Interview with Janne Koskenniemi, EntoCube
How did you get involved in the edible insects business?
Our core team consists of people with different backgrounds and different stories of how they became involved with insect business. We have enthusiastic travelers and excellent chefs like Perttu and Otto, people with a lot of experience on studying insect eating like Jaakko and of course our CEO Robert without whom EntoCube wouldn’t exists. Robert is an exceptional guy with background in engineering, but also as an astronaut candidate.
The whole idea of EntoCube came from Robert who wanted to find a solution to get high quality protein to space and grow it there too. If you think earth, it also is a kind of a space ship with limited resources, but a lot of passengers. If you could solve the problem of setting up protein production to space, you also can solve the problems of world hunger and protein deficit in earth also!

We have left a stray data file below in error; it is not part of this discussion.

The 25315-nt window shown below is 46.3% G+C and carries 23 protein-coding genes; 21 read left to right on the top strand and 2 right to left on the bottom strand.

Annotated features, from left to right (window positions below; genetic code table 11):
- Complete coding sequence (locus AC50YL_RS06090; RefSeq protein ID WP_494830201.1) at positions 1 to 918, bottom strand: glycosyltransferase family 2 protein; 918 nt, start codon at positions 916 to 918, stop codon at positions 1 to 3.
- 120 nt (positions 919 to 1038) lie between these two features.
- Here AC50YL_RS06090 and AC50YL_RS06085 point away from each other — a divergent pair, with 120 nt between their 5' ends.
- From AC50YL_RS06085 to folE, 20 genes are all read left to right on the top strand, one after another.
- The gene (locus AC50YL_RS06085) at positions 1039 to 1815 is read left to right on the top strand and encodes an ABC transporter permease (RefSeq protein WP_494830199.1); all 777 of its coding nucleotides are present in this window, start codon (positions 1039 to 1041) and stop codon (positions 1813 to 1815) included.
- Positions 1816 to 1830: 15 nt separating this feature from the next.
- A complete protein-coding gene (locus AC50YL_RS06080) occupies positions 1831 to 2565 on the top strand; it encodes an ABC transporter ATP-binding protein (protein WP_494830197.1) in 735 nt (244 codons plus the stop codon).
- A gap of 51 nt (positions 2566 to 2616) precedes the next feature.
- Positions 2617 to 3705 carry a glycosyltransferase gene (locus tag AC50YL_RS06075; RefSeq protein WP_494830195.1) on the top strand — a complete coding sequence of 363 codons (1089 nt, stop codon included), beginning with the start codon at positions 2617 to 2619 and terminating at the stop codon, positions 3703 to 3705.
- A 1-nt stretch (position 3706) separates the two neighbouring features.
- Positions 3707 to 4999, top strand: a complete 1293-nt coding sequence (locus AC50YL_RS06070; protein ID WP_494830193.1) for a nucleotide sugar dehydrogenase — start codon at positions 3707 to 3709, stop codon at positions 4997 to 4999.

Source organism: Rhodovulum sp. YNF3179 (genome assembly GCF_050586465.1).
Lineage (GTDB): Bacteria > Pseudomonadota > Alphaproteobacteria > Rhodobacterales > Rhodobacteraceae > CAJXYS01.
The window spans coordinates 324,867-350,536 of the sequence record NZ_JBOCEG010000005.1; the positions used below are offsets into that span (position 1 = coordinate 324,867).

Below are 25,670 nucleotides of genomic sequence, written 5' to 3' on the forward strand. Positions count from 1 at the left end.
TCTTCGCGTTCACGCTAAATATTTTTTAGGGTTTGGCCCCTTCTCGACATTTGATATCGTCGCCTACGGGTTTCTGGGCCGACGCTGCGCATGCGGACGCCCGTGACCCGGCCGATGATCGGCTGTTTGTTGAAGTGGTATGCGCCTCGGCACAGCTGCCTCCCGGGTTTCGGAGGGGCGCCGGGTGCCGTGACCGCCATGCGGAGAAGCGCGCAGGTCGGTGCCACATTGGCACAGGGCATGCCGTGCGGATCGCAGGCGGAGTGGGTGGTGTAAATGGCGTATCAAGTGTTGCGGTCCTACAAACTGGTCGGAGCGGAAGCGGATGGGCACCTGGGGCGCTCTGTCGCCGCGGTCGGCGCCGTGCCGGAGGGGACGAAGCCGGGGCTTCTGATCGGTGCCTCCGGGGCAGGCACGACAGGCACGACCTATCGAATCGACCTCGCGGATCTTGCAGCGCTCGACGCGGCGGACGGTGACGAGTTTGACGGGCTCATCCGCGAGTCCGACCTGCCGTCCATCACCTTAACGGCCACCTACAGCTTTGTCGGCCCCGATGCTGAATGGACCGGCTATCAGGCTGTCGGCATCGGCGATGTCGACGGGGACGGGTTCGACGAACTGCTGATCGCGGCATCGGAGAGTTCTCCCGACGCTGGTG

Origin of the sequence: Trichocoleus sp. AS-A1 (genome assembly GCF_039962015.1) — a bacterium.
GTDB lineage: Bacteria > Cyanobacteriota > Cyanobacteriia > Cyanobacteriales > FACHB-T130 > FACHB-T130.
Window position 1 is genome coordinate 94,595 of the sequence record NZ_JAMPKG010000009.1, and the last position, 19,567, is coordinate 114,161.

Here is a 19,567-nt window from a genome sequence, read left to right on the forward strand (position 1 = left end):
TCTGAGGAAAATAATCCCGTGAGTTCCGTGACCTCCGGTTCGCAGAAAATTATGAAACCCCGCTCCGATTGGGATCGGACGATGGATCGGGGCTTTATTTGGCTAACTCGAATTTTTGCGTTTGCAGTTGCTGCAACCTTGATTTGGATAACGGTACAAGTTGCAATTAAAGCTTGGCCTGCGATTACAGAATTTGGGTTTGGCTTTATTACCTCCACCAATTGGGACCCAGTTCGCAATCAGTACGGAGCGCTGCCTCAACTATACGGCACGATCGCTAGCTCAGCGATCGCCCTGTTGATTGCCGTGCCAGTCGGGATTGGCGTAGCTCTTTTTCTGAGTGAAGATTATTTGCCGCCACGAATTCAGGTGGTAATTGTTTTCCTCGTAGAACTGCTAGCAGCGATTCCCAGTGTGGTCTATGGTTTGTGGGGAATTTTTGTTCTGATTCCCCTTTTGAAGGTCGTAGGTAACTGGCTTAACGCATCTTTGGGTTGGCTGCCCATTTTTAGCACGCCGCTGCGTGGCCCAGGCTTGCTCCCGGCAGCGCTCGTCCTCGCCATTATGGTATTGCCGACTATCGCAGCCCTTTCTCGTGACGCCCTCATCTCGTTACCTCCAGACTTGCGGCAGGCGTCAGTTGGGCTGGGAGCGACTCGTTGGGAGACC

The rest of the crew are also interested in solving the problems of world hunger and making the culinary revolution happen. You could say that common denominator is the zest to solve big problems and conquer a whole new field on the food industry.
EntoCube offers a “mobile all-in-one” system to farm edible insects. Why did you decide to market a product like this?
The answer is two-fold: 1. because there isn’t any companies providing fully-automated technology to massproduce insects for human consumption 2. getting the prices of insect products down you have to minimize the manual human labour in the process.
The idea of having the cricket farm in a mobile shipping container comes from our mission to be part of solving the problem of famine. The container can be shipped to or built in places where people need high quality protein with little resources. Having our farm in a container basically means having one piece of LEGO. From that onwards the farm is scalable to a big enough factory to please the needs of growing insect-eating population of the world.
The container provides a mobile farm, but also a testlab which we can have where we want.
Is the system modular? Could be expanded to encrease insects production?